The point is, of course, that Salmon Fishing in the Yemen portrayed a glorified and unrealistic Arab sheikh. Even when they were speaking with each other, I had to laugh. Every man had a different dialect, and some were speaking Standard Arabic, which is like Shakespeare to desert-folk. They only use it for poetry and when they recite the Qur-an. Literally nobody, ESPECIALLY not a bedouin, speaks like that. I know I am nitpicking. I know. But for me, it dimmed the magic of the story somewhat.

Then we move on to the story itself. The plot was actually wonderful. It was a story of survival, faith, a merging of cultures, acceptance and ultimately, of course, love. If you took the love equation out of it all, the story would have been magnificent. However I think the filmmakers tried way too hard. They romanticised the sheikh to an absurd level. I found it hard to buy his character, namely because it was a version designed to fit the Western ideals of good and bad. It wasn’t true to Yemen or the Arabs.

I felt there was no chemistry between the lead actor (Obi Wan in the prequel series! Ewan McGregor) and actress (Emily Blunt, who is brilliantly beautiful, I have to say). I didn’t see why they had to fall in love, they basically had nothing in common and certainly nothing real to talk about. Blunt’s character was grieving for her army boyfriend throughout their ‘courtship’, so falling for Dr. Jones seemed vastly inappropriate and exceedingly uncomfortable, especially when her boyfriend was miraculously found alive. Dr. Jones said some dubious things to him, and it really didn’t go down well for me or add to his character. Not to mention that he was already married!? I didn’t like how he left his wife, sending her a text saying ‘it’s for the best.’ That was cruel and harsh. If there had been a real reason to be so horrid, it would have made sense, but to me, marriage is sacred, and one could at least make a show of trying, rather than scarpering at the call of the first attractive young woman. It was ridiculous and cheap.

To be honest, I didn’t feel invested in the story. The dialogue was dry and tried too hard to appeal to emotions, ultimately failing to convince me of anything.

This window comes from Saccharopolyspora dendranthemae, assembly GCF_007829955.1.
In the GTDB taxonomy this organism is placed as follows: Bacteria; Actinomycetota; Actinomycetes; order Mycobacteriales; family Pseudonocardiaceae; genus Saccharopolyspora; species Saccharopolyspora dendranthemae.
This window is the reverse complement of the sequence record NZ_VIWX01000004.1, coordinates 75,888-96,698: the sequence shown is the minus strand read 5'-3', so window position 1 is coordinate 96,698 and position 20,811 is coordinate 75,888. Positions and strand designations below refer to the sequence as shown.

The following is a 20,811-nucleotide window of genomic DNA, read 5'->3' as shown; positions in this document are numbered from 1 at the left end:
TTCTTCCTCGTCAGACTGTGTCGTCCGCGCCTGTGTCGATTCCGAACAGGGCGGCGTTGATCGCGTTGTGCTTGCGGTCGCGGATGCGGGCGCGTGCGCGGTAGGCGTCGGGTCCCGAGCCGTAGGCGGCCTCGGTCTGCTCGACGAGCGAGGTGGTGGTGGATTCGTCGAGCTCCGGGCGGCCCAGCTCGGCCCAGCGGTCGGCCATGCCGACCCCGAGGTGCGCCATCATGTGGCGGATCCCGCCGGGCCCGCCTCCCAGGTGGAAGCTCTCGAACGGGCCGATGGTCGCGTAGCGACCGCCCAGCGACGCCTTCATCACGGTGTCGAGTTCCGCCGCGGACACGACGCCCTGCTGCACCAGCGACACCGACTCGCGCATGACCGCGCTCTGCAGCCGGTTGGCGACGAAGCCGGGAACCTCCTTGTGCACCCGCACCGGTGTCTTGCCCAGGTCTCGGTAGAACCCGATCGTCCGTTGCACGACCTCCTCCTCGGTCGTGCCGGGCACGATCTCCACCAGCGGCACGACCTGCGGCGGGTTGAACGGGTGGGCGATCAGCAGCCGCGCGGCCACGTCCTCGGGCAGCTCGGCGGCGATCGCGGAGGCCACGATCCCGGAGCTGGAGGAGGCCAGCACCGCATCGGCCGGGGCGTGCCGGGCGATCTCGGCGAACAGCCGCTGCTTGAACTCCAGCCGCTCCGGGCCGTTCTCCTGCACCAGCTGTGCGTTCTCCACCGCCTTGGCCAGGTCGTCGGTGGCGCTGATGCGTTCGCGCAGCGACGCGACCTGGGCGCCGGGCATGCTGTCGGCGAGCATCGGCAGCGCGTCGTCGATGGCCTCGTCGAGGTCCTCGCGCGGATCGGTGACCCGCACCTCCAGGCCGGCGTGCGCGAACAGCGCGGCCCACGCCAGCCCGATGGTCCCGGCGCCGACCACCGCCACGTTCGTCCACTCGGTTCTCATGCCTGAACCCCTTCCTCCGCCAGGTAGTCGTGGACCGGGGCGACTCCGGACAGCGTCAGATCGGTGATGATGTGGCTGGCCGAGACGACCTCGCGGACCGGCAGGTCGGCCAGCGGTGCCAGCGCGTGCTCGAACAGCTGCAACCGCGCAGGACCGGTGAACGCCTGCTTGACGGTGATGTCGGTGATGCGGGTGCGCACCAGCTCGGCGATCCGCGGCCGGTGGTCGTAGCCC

I heard this film was based on a book, but frankly I have no interest in reading it. Who knows, it might be brilliant, but I just didn’t buy it. I hate that sometimes other cultures are ‘Westernised’ to fit into the Western ideal or understanding. They are romanticised and made to seem ethereal and magical, when in reality they are just other people living their lives just like we are.

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On a Footprints Challenge

I am going to be participating in this excellent challenge by Frank, from A Frank Angle. If you love writing, especially short stories, then this is the challenge you will certainly enjoy. If you’re interested, please check it out on Frank’s page, and maybe join too! 🙂

A Frank Angle

It’s challenge time!

Long-time visitors to my little corner of the world know that writing fiction isn’t my thing. With over 1,900 posts, I’ve written one fiction post. Actually two because the original post did turn into a short story challenge that involved me changing my original story.

Not that I’m changing my format in on these pages, but what the heck – let’s try it again!

1. Write a short story based on the image below in the genre of your choice.


2. The story must be 150 words or less.

3. Publish your story after I post mine (Monday, July 10th @ 12:15 am Eastern US) AND link back to the post with my story (not this post).

4. Display the image above your story

5. The story title must be Footprints in the Sand

6. Display the following image after the story.